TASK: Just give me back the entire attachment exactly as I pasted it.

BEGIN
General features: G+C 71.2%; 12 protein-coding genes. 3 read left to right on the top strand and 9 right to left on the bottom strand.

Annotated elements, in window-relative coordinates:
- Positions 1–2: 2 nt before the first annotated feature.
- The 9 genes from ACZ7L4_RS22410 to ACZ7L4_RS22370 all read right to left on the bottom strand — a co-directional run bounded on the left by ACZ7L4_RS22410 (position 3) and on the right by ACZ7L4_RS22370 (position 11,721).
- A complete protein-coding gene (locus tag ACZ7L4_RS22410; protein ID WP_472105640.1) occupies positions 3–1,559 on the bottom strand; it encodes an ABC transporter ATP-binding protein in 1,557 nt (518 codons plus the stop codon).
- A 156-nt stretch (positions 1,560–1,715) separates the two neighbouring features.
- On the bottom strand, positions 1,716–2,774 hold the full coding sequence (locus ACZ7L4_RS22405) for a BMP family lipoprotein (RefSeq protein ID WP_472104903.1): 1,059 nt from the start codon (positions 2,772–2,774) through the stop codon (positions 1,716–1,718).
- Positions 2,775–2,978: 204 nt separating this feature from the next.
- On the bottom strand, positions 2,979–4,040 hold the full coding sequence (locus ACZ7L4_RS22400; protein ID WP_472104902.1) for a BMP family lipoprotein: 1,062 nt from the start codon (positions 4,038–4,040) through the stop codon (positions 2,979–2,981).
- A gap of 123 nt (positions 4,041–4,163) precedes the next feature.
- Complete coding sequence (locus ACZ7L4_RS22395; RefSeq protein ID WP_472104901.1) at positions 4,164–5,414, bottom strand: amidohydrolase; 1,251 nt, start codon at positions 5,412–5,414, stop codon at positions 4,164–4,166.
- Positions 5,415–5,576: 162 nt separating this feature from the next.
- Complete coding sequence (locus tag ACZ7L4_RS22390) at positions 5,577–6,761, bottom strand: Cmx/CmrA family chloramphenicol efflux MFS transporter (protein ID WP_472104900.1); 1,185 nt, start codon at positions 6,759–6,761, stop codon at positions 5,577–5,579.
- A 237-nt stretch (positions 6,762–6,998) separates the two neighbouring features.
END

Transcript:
General features: G+C 71.2%; 12 protein-coding genes. 3 read left to right on the top strand and 9 right to left on the bottom strand.

Annotated elements, in window-relative coordinates:
- Positions 1–2: 2 nt before the first annotated feature.
- The 9 genes from ACZ7L4_RS22410 to ACZ7L4_RS22370 all read right to left on the bottom strand — a co-directional run bounded on the left by ACZ7L4_RS22410 (position 3) and on the right by ACZ7L4_RS22370 (position 11,721).
- A complete protein-coding gene (locus tag ACZ7L4_RS22410; protein ID WP_472105640.1) occupies positions 3–1,559 on the bottom strand; it encodes an ABC transporter ATP-binding protein in 1,557 nt (518 codons plus the stop codon).
- A 156-nt stretch (positions 1,560–1,715) separates the two neighbouring features.
- On the bottom strand, positions 1,716–2,774 hold the full coding sequence (locus ACZ7L4_RS22405) for a BMP family lipoprotein (RefSeq protein ID WP_472104903.1): 1,059 nt from the start codon (positions 2,772–2,774) through the stop codon (positions 1,716–1,718).
- Positions 2,775–2,978: 204 nt separating this feature from the next.
- On the bottom strand, positions 2,979–4,040 hold the full coding sequence (locus ACZ7L4_RS22400; protein ID WP_472104902.1) for a BMP family lipoprotein: 1,062 nt from the start codon (positions 4,038–4,040) through the stop codon (positions 2,979–2,981).
- A gap of 123 nt (positions 4,041–4,163) precedes the next feature.
- Complete coding sequence (locus ACZ7L4_RS22395; RefSeq protein ID WP_472104901.1) at positions 4,164–5,414, bottom strand: amidohydrolase; 1,251 nt, start codon at positions 5,412–5,414, stop codon at positions 4,164–4,166.
- Positions 5,415–5,576: 162 nt separating this feature from the next.
- Complete coding sequence (locus tag ACZ7L4_RS22390) at positions 5,577–6,761, bottom strand: Cmx/CmrA family chloramphenicol efflux MFS transporter (protein ID WP_472104900.1); 1,185 nt, start codon at positions 6,759–6,761, stop codon at positions 5,577–5,579.
- A 237-nt stretch (positions 6,762–6,998) separates the two neighbouring features.